Heisey's Waverly Pattern

by Virginia Scott
Glass Review - July 1979

A. H. Heisey & Co. made an interesting pressed pattern, "Oceanic," during the early 1940s. In 1949, blown items were added and the name of the pattern was changed to "Waverly."

Waverly Ads On the left of the illustration at the end of this article is a 1950 Heisey ad for "Waverly" which appeared in a House Beautiful magazine. This is the only ad for "Waverly" that I have found in the old magazines. In the ad "Waverly" is called a clean-cut, functional, simply sculptured pattern which is sturdy enough for constant use.

Waverly is a very attractive pattern with designs which carry out a "sea" theme. The high quality glass has curving optic lines which, I suppose, represent waves of the sea. The edge of the pieces is gently undulating and at intervals graduated beads (pearls or droplets?) nestle into the curvy edge. A few pieces have an inch or so of the beading motif along some of the optic lines. The sea motif is further carried out in finials, handles, pedestals and decorations on the various pieces. There is a great deal of variation in the designs used. Stems of the drinking pieces resemble stylized, cresting waves with small droplets flowing down the edges. This same design is used as the finial on the cover of some pieces such as the handsome covered jar, No. 3, and a graceful cruet, not shown. Other handles are scrolled shells Nos. 2, 7, 10, 12). The shell figure is used as the finial for the cover of other dishes. A dolphin-like fish forms the handle of a center-handled sandwich tray, handles for a fan vase and a deep bowl and the pedestal of a footed bowl. Seahorses are used as the handles on some items (No. 3) and decorate the legs of a 3-toed bowl (No 14).

For a survey of the "Waverly" items, see Clarence W. Vogel's book, Heisey's Early and Late Years, the book I used as a reference for this article. It is interesting to note that at least one "Waverly" item departs somewhat from the "sea" theme. The bottom of a covered trinket dish has the typical optic lines, but the cover features a reclining lion as the finial. In a 1974 Heisey Newscaster, Mr. Vogel mentions that the Lion Trinket Jar is the rarest item in the "Waverly" pattern and that the footed Candy Jar (No. 3) and the Cruet are difficult to find. Most items, Mr. Vogel noted, are fairly easy to locate.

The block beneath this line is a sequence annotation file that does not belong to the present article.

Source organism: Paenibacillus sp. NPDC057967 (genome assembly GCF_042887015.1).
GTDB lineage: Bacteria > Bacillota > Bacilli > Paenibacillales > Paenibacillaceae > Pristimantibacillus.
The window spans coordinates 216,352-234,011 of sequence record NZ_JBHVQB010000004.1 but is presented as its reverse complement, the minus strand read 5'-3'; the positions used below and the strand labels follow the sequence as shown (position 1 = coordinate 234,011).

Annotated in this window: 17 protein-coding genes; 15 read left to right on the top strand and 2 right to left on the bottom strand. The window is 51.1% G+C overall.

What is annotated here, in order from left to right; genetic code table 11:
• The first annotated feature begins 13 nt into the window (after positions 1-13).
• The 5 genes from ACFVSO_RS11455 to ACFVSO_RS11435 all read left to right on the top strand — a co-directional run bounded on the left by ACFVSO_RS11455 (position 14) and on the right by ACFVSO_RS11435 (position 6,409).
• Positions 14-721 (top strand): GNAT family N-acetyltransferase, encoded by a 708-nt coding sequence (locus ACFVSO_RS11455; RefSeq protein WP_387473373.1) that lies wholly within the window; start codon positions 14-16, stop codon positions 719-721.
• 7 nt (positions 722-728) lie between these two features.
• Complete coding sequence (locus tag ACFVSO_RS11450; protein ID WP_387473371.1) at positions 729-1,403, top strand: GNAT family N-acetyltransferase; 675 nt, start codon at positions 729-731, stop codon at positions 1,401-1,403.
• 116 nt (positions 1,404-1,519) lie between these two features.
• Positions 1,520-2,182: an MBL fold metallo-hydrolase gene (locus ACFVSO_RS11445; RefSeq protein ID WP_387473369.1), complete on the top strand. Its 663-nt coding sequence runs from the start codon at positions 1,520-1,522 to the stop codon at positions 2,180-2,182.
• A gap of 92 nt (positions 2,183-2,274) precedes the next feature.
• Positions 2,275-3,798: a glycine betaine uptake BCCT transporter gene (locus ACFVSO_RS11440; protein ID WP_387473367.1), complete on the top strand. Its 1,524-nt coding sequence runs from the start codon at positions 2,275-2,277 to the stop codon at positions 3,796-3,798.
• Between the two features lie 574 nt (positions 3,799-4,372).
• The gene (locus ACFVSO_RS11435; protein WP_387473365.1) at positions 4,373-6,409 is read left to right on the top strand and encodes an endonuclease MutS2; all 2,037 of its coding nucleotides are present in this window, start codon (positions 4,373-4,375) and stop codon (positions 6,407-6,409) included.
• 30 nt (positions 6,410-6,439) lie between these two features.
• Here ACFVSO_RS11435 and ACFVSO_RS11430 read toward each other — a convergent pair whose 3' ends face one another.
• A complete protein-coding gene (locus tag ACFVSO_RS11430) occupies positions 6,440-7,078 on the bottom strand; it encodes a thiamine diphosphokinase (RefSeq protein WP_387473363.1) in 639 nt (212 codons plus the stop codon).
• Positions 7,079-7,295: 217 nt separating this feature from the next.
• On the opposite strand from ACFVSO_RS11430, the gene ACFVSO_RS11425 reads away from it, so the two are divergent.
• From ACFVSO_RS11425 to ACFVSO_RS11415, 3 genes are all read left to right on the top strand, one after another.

In 1958, shortly after Heisey went out of business, Imperial Glass Corporation acquired many of the Heisey molds, patents and the trademarks. Recently, through a Candlewick collector friend, Barbara Lewis of Maryland I came into possession of original 1969 and 1971 Imperial Catalogs. As I looked through the catalogs, I recognized several Heisey patterns among those Imperial was producing. The Illustrations in the two vertical rows to the right on the page (below) show most of the 15 "Waverly" items Imperial reproduced in 1969. Only three "Waverly" items were shown in the 1971 Catalog. The 134/100 Candleholder (No.9) which is probably not truly "Waverly," was shown with the "Waverly" items in 1969 and as an odd candleholder (labeled "Waverly") in 1971. The three other items shown in 1971 were the footed Jar and Cover (No. 3), the footed Oval Compote (No. 4) and a covered Candy Dish which has a dolphin finial (not shown). These three pieces were made only in Caramel Slag in 1971.

Illustrations reproduced by permission of Imperial Glass Corporation.